Reese Erlich, Editor
Women in Action ’85
The men and women of Ireland have long fought for the end to British occupation of the north and for a unified Ireland. Sine the 1960’s women have come to play a more active role in the Irish Republican movement.
I interviewed Breige-Ann McCaughley, 25, who served four years at Armagh Prison and is now chairperson of the Belfast Strip Search Committee; and Briege Brownless, 25 who served six years at Armagh. She now works at the Wom- en’s Center, which counsels women on such issues as wel- fare, rape and family violence.
The interview took place at one of the local offices of Sinn Fein, the legal political party that supports the Iris Republican Army.
UNITY: How did women get involved in the struggle?
Brownlee: During the early 70’s, men were all taken away and interned (held without trial — ed.). This left the women all of a sudden on their own, with- out male support. “Ireland and its sons” — there’s this real chauvinistic attitude in Ireland.
Through women being left on their own, they finally had to cope, they had to take care of families, they had to work. Through that evolved this whole awareness: What have I been doing all these years? It broadened out until women were actually looking at the whole political arena. They were asking, why aren’t women involved? Why should I be kept in the house? Through that has evolved a whole political awareness. Some women have taken a really active role in politics.
We have very prominent women leaders. There’s the like of Rita O’Hara, who was one of the founding members of the Sinn Fein Women’s Department. Women like that are an inspiration to women all over Ireland because they’re no longer going to put up with being told they are only allowed to do one role.
UNITY: Why have the prison guards at Armagh been strip searching women since November 1982?
McCaughley: We see the strip searches as just further harassment by the authorities. They continually try to eat away at the women’s personal esteem, their individuality, trying to break their morale. There have been over 2,000 strip searches (since 1982) on an average of 15-20 women prisoners (at any given time). The main victims who are being stripped naked are remand prisoners, someone who has been arrested and can spend up to three years waiting for their trial.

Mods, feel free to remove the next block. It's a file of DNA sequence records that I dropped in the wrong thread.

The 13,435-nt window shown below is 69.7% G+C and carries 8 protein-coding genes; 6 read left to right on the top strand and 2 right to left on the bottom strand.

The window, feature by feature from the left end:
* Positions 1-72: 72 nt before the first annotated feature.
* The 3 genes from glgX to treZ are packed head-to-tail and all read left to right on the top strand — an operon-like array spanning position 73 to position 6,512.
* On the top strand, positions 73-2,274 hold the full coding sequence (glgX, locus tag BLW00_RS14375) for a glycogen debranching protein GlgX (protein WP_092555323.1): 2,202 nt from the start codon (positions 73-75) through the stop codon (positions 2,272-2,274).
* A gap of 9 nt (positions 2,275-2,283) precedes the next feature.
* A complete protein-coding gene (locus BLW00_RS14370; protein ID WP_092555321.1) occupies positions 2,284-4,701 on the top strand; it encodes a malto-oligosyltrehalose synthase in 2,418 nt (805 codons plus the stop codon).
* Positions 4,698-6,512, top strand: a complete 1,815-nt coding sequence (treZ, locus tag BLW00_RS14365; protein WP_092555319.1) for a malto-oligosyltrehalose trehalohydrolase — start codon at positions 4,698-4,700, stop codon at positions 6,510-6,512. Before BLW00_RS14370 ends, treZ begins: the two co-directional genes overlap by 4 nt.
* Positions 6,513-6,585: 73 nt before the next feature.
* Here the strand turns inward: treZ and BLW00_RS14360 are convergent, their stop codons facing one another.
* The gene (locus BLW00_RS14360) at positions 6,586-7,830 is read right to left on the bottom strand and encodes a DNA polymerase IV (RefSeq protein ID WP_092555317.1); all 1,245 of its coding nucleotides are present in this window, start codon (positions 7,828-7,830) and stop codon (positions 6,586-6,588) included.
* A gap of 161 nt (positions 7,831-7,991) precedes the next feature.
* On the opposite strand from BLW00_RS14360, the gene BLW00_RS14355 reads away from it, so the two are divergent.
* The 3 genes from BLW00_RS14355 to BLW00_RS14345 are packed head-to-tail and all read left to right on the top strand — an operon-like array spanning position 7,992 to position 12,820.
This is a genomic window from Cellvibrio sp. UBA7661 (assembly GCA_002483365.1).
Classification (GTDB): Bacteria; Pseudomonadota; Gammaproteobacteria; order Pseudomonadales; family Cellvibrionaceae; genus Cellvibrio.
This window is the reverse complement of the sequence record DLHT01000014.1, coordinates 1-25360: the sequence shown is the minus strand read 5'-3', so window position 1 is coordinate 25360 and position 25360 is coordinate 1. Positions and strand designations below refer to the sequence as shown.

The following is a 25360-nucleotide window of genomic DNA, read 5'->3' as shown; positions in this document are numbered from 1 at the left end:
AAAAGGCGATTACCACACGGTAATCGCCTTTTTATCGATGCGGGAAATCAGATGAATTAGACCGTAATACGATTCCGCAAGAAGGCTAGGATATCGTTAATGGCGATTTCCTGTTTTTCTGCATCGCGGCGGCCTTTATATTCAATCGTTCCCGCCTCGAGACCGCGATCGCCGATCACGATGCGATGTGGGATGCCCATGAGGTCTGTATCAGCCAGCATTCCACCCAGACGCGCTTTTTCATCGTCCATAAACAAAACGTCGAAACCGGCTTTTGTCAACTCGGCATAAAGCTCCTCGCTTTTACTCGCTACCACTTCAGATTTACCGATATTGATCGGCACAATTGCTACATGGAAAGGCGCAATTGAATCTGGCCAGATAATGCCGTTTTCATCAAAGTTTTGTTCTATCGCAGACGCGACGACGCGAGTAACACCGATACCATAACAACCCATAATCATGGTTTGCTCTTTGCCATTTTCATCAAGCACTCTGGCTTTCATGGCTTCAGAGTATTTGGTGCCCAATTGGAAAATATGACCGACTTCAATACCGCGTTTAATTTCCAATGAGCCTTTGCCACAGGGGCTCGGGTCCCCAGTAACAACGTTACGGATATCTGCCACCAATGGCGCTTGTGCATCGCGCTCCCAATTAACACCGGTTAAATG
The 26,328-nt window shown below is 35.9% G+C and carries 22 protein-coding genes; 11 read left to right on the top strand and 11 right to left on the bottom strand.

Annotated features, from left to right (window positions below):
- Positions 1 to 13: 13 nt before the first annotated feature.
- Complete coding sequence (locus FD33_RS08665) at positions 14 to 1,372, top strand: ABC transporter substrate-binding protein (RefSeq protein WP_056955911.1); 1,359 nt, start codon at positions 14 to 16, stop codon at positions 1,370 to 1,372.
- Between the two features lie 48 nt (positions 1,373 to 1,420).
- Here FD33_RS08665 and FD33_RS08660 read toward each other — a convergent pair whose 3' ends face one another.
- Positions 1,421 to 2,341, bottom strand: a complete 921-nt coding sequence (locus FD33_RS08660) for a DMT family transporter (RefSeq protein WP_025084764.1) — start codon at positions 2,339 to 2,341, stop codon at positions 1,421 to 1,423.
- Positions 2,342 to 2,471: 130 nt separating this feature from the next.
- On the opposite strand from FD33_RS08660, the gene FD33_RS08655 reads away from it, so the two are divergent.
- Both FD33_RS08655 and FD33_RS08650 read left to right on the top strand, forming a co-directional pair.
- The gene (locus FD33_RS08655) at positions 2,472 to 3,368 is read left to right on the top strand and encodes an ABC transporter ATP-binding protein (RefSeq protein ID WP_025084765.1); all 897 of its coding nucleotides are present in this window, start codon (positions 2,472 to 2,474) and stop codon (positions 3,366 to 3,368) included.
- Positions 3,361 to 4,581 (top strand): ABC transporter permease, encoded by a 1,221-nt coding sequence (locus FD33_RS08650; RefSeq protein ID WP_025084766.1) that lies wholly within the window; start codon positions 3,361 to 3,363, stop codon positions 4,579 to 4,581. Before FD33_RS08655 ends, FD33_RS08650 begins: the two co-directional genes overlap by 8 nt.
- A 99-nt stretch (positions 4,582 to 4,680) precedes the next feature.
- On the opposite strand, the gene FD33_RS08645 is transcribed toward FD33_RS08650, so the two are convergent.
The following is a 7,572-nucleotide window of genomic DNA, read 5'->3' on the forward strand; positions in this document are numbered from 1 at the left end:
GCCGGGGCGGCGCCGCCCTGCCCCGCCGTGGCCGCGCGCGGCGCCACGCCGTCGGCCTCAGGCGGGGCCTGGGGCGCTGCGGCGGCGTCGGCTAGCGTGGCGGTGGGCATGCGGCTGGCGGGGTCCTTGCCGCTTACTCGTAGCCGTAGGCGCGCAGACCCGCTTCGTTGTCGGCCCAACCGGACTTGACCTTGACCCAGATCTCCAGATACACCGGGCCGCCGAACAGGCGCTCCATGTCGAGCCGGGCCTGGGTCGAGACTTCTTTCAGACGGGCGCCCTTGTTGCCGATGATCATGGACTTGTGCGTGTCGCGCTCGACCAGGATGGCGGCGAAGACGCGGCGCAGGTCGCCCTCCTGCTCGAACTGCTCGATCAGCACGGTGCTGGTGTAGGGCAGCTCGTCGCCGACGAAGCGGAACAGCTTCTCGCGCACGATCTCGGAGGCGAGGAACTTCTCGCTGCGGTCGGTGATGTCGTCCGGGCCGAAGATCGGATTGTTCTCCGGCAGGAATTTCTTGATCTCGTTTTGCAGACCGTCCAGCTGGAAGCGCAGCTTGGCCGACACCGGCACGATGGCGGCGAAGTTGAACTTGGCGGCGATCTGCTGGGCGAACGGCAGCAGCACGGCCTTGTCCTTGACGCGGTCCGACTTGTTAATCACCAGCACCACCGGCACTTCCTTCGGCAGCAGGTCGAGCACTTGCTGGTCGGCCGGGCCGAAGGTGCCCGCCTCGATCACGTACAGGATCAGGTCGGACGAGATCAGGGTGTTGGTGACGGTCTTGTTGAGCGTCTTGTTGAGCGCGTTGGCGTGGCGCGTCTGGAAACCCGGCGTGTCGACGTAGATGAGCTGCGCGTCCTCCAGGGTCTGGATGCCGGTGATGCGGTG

A renowned psychologist based in Dublin, Dr. Ivor Browne, compared strip searching with rape. Rape is an act of violence and hatred, and these searches are just that. He saw the act of strip searching as trying to gain control over each and every woman.
UNITY: What impact does the Catholic Church have on women?
Brownless: The problem is vast. It’s such a church-controlled country. In the south, contraceptives are illegal (as are divorce and abortion — ed.). It’s a farce, because women will get contraceptives if they want to use them. In the north here, because we are part of the “United Kingdom,” contraceptives are easily available. Abortion isn’t. But even a priest said, “The Pope can say whatever he likes; the people will make their own decisions.”
UNITY: Are there problems with male chauvinism with the Republican movement?
Brownlee: The struggle is there for the simple fact that there are still chauvinists. They can be ever so liberal while they’re speaking, but when it comes to their own homes, that’s where it shows. They still expect a woman, whether she’s involved in politics, they still expect a woman to have dinner ready, feed the kids, take the kids to school, etc.
But on the whole, there really is more of an awareness. Women are being more appreciated.
One rule in the Women’s Center is that men aren’t allowed. That’s looked upon as being discrimination itself. It isn’t. We get women coming who have been raped, incest cases. Women come to us for the simple reason they know there’s no men there, that they can talk to a woman. We’ve been knocked for that, but on the whole, most men would appreciate it. So whether the opinions are there, well they are there, but it’s not going to knock the movement among the women.
Sinn Fein decided at the annual conference last year that they were opposed to abortion, but… I don’t remember the exact wording, but it had something to do with medical conditions. It’s still a topic that’s not spoken about. They have to wait for the opinion of the people themselves to change.
McCaughley: Personally speaking, it is my opinion that it would be up to the individual woman as to whether she has an abortion or not. It’s her body, it’s her life. (At each year’s annual conference, women activists within Sinn Fein have gained more votes for a changed position on abortion, but it is not yet a pro-choice stand. —ed.)
UNITY: What can people in the U.S. do to help stop the strip searches?
Brownlee: Take a few minutes of your time to sit down and write your congressmen, senators, clergymen and newspapers to condemn the strip searching. We do need donations, no matter how small. Send them to: Marie Moore, POW Department, 51/53 Falls Road, Belfast 13, Ireland.